• HIIT: high intensity interval training received a lot of attention and if one session is good, four is better; right?

  • You feel like you worked out. We like the immediate feedback of: “I’m tired; this workout must have made me stronger.” Unfortunately, in endurance sports, that relationship is not true. I can make myself very tired, but not get faster at all; just tired.

  • Everyone is talking about FTP. It’s how we (incorrectly) compare ourselves to one another. Hammer lots of high intensity and sweet spot and your FTP will go up; you’ll also crack without the proper rest. This may not be taking you towards YOUR goals.

Dose the intensity at the right times, and use the endurance rides to build your aerobic engine and basic endurance. Having the capability to perform high intensity intervals in a one hour indoor session will not provide you with the ability to unleash those watts in a 3 hour group ride at the end when it really matters. Said differently, if you can’t make it to the end, or really hard part of the ride, because you lack endurance, the gains from the big high intensity workouts won’t ever be showcased! You’ll be dropped before the big climb, townline sprint, or whatever you’re racing for.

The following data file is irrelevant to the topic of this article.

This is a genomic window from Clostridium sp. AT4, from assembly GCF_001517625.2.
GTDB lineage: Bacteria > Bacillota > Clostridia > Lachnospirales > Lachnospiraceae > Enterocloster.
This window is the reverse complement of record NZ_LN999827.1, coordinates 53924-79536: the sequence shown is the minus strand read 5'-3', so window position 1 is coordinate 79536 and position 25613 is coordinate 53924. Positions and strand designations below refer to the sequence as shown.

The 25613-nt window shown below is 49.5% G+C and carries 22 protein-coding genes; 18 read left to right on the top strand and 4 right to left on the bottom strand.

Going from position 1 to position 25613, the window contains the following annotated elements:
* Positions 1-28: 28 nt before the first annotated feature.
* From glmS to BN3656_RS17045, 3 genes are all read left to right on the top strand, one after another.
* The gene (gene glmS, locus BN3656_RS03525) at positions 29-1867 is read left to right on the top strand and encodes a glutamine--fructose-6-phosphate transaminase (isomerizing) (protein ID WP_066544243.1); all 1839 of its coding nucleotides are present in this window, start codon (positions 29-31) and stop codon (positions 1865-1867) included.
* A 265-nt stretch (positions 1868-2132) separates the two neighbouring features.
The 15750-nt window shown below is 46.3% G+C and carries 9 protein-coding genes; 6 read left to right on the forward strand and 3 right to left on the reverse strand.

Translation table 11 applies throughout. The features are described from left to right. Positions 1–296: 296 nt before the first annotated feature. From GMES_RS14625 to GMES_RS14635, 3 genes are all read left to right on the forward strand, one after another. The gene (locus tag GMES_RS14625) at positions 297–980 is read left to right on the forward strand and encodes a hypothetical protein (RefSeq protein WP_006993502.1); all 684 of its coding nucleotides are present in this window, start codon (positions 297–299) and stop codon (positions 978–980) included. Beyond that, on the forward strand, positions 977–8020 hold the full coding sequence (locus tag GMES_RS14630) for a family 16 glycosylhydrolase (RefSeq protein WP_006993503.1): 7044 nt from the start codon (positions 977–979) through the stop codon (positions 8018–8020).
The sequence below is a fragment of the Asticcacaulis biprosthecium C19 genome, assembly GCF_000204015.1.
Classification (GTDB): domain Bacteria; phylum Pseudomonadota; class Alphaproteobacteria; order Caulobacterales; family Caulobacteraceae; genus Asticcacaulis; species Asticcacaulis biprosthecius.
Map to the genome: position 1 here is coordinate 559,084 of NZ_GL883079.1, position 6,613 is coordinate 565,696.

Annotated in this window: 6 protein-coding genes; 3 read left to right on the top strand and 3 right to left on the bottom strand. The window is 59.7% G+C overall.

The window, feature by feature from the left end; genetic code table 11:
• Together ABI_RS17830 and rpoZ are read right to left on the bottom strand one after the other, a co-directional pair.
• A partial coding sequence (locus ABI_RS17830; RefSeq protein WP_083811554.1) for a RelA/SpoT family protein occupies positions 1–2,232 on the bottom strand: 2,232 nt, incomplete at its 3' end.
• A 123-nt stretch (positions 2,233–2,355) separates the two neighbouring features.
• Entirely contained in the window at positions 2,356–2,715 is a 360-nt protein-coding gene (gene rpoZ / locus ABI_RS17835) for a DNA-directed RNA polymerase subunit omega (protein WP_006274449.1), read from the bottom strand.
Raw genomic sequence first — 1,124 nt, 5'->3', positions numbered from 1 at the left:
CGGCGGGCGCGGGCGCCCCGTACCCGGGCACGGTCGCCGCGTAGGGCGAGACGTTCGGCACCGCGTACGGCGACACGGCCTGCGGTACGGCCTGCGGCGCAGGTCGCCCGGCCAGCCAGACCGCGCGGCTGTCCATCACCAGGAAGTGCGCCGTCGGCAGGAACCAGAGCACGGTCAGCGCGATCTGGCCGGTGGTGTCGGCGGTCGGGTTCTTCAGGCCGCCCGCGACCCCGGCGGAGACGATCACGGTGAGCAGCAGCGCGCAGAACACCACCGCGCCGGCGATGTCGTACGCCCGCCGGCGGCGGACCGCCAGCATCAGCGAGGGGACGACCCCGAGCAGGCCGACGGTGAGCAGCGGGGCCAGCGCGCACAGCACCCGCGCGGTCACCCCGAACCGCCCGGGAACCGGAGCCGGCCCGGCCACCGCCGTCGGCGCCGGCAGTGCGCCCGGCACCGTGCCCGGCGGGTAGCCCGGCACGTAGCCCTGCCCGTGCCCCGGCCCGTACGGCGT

What’s a way to build up your endurance? Pedal Zone 2-3 on the weekend!  

No coasting: another way to build that endurance!

This extremely easy to follow workout won’t leave you feeling like you have intervals to do on the weekend, but it will give you a MASSIVE boost of endurance capabilities. National Champions at the collegiate and masters level have sung praises to this basic caveat to their weekend riding.

It’s not easy at first, and don’t be surprised if you’re spending 30% of your ride in zone 1. Once you realize how much time is being wasted, you’ll want to whip your group into shape and pedal that bike.

Thanks for reading and let us know if you’ve taken a step back away from the metrics to actually get faster.

Prefer video? We posted this one a while back.

Brendan HouslerComment